Many schools now offer weekly or fortnightly professional learning time which is focused on ongoing collaboration, planning and assessment. In effective schools whole-staff briefings are minimised, subject and team meetings are kept as free of briefing and administrative work as possible, and the focus is on improving and sharing teaching knowledge and practice in direct response to student needs.

Engaging with external expertise

When engaging in a professional learning process, you want to be sure that what you are trying is what is most likely to work. This means ensuring that professional learning is underpinned by a strong evidence base. This might be through engaging directly with research journals or a research lead within school. Alternatively, engaging with external experts helps enable evidence-informed practice, as well as the support and challenge to enable powerful professional learning. Effective professional learning includes all staff being connected to the latest practice through subject and specialist association membership, research bulletins, conferences and social media. However, it is also recognised that to embed this knowledge it is necessary to work with external experts and facilitators who can support, challenge, model practice and inspire colleagues internally.

Great teaching is at the heart of schools and benefits students the most. Great professional learning helps support teachers to best meet the needs of those students, whilst also helping teacher morale, self-efficacy and the environment of your school. With powerful professional learning for all colleagues in school, we can bring a real transformation to students’ learning in school.

Posted with kind permission of Bridget Clay is the Director of School Programmes for the Teacher Development Trust, the charity for professional development in schools in the UK. She is a former Maths teacher.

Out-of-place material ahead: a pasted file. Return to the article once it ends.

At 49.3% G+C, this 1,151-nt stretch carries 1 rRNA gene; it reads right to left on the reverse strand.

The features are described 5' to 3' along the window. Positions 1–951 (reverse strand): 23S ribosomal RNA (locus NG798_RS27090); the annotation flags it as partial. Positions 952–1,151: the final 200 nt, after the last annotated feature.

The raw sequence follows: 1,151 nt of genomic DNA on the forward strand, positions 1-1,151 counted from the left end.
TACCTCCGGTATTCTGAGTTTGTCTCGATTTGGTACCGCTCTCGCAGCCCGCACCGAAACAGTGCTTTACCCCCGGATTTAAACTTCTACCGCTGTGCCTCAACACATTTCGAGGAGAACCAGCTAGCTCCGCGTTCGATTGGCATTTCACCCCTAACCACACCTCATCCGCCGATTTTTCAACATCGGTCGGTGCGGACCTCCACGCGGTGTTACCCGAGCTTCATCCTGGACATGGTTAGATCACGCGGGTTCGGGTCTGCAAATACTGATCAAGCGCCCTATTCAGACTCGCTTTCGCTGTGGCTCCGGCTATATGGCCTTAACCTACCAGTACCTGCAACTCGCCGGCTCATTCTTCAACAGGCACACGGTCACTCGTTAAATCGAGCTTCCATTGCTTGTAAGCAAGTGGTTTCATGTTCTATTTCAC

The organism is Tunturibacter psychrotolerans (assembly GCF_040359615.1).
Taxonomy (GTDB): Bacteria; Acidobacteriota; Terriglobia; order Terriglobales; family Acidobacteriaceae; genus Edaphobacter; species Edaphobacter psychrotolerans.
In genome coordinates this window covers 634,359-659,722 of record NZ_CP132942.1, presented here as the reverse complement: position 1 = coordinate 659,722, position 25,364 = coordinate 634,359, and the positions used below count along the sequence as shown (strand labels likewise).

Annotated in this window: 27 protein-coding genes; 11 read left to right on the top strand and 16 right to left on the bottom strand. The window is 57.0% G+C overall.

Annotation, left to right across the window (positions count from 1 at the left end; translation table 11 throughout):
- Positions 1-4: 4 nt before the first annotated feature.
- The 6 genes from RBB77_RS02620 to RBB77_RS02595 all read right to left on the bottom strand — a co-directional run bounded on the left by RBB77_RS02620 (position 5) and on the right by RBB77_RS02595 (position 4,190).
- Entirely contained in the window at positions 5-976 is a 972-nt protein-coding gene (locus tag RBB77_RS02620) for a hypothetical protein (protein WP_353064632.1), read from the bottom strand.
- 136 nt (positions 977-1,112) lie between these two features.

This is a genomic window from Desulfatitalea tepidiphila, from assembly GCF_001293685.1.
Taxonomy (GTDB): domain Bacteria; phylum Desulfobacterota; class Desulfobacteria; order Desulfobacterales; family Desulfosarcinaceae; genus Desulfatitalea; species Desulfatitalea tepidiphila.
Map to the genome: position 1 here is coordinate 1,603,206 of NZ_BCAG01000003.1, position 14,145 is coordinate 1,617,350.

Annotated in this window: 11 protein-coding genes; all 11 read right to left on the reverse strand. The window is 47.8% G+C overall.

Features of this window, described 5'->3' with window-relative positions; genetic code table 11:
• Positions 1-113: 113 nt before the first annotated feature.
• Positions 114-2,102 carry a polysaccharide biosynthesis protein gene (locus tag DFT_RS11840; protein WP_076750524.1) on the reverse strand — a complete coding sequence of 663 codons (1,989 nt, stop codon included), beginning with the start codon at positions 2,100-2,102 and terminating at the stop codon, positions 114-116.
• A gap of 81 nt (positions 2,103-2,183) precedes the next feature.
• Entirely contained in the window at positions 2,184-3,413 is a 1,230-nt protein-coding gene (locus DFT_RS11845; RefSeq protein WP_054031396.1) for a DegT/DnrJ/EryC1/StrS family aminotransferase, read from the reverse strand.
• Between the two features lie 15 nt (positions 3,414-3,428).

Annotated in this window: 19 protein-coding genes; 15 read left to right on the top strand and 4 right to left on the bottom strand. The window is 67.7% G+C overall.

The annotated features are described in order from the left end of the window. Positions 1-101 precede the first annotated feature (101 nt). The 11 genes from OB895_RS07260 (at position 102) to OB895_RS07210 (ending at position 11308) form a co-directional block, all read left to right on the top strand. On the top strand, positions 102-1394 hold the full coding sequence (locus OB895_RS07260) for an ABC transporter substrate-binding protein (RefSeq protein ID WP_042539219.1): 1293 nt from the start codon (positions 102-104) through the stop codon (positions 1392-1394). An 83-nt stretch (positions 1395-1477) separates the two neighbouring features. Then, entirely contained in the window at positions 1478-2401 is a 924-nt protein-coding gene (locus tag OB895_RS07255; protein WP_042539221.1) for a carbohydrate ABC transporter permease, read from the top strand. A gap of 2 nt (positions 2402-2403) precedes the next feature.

[1] http://scholar.harvard.edu/files/mkraft/files/kraft_papay_-_prof_env_teacher_development_eepa_full.pdf

Dig deeper

Click here for a really useful article describing the NSDC standards and tools to help strengthen professional development.

Click here to access the website of Learning Forward, devoted to the professional development.

  • Link professional development to addressing the real learning needs of THEIR students.
  • Analyse student achievement data to identify learning gaps.

  • Identify which learning gaps and challenges teachers are not currently addressing effectively.

  • Identify the knowledge and skills educators need to address these learning challenges.

  • Identify lines of professional inquiry to address these gaps.

  • Choose a form of professional development most appropriate to carry out the inquiry (e.g. action research, sharing practice, seminars, workshops, collaborative on-line sharing etc.)

  • Do not assume a one size fits all approach to professional development will be effective in meeting the learning challenges of your students.

  • Evaluate impact of professional development in relation to meeting challenges of professional inquiry.

  • Resource professional development adequately – e.g. Learning Forward advocate allocation at least 10% of budgets and 25% of an educator’s work time to learning and collaboration with colleagues. Whilst I consider this to be a highly ambitious proposal it does recognise the central link between the quality of teaching to students outcomes.

  • Ensure school board members also engage in their own professional development to understand the role and functions of high performing boards.